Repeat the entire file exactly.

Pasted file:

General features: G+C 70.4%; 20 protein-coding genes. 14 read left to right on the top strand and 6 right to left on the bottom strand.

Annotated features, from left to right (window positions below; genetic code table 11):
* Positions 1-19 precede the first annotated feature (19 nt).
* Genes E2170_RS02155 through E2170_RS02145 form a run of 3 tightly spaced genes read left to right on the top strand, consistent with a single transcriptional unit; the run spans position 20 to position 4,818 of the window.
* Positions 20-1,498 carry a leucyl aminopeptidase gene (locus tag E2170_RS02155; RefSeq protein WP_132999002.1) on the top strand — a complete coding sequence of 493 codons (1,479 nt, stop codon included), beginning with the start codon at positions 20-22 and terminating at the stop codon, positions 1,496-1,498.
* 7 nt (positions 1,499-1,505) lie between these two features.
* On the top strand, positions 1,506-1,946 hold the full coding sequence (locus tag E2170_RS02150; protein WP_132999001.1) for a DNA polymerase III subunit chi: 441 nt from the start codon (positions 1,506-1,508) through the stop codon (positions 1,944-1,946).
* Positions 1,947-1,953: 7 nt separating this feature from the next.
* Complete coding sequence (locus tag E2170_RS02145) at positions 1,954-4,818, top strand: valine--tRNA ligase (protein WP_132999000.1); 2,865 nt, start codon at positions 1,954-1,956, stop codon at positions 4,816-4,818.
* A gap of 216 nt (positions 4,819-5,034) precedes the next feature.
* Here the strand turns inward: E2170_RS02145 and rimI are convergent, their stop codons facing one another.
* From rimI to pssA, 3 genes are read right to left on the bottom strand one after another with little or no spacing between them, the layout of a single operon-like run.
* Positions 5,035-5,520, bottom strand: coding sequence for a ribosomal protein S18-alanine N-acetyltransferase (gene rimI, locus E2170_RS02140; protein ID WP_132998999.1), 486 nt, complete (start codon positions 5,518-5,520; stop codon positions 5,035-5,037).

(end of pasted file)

General features: G+C 70.4%; 20 protein-coding genes. 14 read left to right on the top strand and 6 right to left on the bottom strand.

Annotated features, from left to right (window positions below; genetic code table 11):
* Positions 1-19 precede the first annotated feature (19 nt).
* Genes E2170_RS02155 through E2170_RS02145 form a run of 3 tightly spaced genes read left to right on the top strand, consistent with a single transcriptional unit; the run spans position 20 to position 4,818 of the window.
* Positions 20-1,498 carry a leucyl aminopeptidase gene (locus tag E2170_RS02155; RefSeq protein WP_132999002.1) on the top strand — a complete coding sequence of 493 codons (1,479 nt, stop codon included), beginning with the start codon at positions 20-22 and terminating at the stop codon, positions 1,496-1,498.
* 7 nt (positions 1,499-1,505) lie between these two features.
* On the top strand, positions 1,506-1,946 hold the full coding sequence (locus tag E2170_RS02150; protein WP_132999001.1) for a DNA polymerase III subunit chi: 441 nt from the start codon (positions 1,506-1,508) through the stop codon (positions 1,944-1,946).
* Positions 1,947-1,953: 7 nt separating this feature from the next.
* Complete coding sequence (locus tag E2170_RS02145) at positions 1,954-4,818, top strand: valine--tRNA ligase (protein WP_132999000.1); 2,865 nt, start codon at positions 1,954-1,956, stop codon at positions 4,816-4,818.
* A gap of 216 nt (positions 4,819-5,034) precedes the next feature.
* Here the strand turns inward: E2170_RS02145 and rimI are convergent, their stop codons facing one another.
* From rimI to pssA, 3 genes are read right to left on the bottom strand one after another with little or no spacing between them, the layout of a single operon-like run.
* Positions 5,035-5,520, bottom strand: coding sequence for a ribosomal protein S18-alanine N-acetyltransferase (gene rimI, locus E2170_RS02140; protein ID WP_132998999.1), 486 nt, complete (start codon positions 5,518-5,520; stop codon positions 5,035-5,037).